India first launched the Street Lighting National Programme, which aims at replacing conventional street lights by less energy-consuming LED lights. The Minister of State for Power, Coal, New and Renewable Energy and Mines, Piyush Goyal, launched the Energy Conservation Building Code 2017, which sets energy-performance standards for new buildings. The program would lead to 50 percent energy-savings by 2030. The minister also stated that every car in India would be electric by 2030, thanks to government subsidies.

All these steps taken in the direction of a greener society contradict the image held by India prior to COP21. PM Modi arrived at the conference displaying the usual rhetoric of juxtaposing developing countries against developed nations, declaring that climate change was the product of developed countries during the Industrial Revolution while countries like India were paying the costs. Yet, his later behaviours contrasted with his discourse; he signed the deal, took measures to implement it, pledged to go beyond, and reaffirmed this stance several times.

This marks a shift in India’s stance towards international regimes. To borrow Randall Schweller’s typology, India has often been deemed either a spoiler, by blocking the talks at the World Trade Organization’s Doha round, or a shirker, for reaping the benefits without bearing the costs of UN bodies. This time, India could be a supporter or even a leader of the environmental regime. A premature example would be India’s fulfilling of its NDCs earlier than required. By doing so, the country shows its good faith, as well as sets an example to other countries by demonstrating the proof that development and renewable energies can go hand in hand. However, India could also be getting ahead to claim the moral high ground or, more pragmatically, to be able to export its environment-friendly technologies to other developing nations.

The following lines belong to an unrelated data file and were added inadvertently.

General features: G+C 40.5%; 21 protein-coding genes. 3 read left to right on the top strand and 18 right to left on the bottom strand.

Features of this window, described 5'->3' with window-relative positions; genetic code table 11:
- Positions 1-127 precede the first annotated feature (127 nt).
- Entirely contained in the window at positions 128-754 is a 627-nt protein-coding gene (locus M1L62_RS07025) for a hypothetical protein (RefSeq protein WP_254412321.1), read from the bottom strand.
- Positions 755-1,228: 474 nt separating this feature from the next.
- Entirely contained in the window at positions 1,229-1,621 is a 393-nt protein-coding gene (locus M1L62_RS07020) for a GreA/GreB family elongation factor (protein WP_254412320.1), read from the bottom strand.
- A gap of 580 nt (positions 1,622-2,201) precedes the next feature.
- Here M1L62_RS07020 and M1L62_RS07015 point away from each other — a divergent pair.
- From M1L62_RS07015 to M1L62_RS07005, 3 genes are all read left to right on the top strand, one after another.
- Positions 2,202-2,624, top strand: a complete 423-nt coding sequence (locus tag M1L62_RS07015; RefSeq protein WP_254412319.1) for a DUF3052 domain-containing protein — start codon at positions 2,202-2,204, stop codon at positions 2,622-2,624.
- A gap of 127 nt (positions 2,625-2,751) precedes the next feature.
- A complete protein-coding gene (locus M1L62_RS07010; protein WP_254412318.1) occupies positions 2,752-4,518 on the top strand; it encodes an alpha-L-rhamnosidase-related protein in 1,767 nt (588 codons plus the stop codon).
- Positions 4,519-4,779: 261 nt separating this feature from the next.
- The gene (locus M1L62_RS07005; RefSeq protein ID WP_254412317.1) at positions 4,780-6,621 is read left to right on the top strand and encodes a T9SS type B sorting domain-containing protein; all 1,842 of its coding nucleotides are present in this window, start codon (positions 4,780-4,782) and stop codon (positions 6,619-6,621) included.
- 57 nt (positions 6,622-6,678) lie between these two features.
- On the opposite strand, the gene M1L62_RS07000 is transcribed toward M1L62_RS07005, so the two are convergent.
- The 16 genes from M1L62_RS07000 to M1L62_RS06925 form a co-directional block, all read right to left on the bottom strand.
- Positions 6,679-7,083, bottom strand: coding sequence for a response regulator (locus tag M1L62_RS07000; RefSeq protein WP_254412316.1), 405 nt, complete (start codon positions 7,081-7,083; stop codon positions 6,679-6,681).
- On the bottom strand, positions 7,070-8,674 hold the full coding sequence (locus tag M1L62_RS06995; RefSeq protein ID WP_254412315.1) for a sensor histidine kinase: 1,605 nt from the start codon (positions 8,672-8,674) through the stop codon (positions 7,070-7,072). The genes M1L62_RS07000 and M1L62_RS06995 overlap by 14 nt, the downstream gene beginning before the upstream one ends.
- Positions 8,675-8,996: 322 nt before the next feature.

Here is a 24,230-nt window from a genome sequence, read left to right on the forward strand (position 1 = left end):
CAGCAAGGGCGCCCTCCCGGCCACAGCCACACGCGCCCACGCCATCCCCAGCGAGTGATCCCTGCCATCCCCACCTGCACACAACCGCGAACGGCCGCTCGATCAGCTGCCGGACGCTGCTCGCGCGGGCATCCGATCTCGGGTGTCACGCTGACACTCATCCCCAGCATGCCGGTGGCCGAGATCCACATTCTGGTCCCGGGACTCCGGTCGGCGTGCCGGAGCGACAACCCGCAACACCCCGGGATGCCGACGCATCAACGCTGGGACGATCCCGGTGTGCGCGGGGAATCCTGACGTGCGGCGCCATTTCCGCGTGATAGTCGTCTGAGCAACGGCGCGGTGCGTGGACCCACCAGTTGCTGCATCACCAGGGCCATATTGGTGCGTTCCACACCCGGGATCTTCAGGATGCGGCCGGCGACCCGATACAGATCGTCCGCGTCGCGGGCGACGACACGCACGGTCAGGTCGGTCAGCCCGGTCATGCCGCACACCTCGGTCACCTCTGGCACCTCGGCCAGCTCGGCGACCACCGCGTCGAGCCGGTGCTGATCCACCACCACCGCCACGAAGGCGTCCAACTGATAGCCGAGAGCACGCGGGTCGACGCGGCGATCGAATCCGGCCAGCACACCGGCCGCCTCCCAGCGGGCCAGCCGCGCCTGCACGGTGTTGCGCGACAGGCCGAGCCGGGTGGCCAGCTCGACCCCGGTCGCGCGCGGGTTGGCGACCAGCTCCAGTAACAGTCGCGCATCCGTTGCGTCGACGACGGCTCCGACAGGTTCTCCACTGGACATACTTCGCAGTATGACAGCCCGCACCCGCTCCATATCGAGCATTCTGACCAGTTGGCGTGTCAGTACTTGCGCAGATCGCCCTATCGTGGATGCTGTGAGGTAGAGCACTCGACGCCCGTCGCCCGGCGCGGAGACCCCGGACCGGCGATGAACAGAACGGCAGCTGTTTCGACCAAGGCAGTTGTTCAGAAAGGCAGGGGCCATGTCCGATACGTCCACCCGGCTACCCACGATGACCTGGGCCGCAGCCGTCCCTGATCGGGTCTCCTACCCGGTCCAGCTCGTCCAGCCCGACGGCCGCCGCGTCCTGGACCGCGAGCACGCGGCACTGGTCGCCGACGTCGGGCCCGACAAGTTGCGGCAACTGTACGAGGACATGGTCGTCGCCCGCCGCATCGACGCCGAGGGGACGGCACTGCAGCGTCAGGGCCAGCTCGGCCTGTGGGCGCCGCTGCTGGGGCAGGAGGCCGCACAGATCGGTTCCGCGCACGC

This proactive stance goes further with the International Solar Alliance (ISA). PM Modi, along with French President Francois Hollande, launched the organization during COP21. The alliance, mainly composed of developing countries, aims at promoting solar energy in sunshine countries with India as the steering wheel. India has a tradition of leading alliances of developing countries, as done before in the Non-Aligned Movement or at the WTO, but this practice takes another shape in ISA. The goal is not to endure or to contest the international order anymore, but to actively fashion it, in order to create an international environmental regime matching India’s demands.

The US has backed off, but India is not the sole contender inclined to take control of the international environmental regime. China has expressed its willingness too. The other Asian giant was proactive at COP21 and has remained so since then. China has reached out to developing countries, notably in sub-Saharan Africa, and is already the largest producer of solar energy. India wants to lead the fight against climate change, but it may have to share the pilot seat.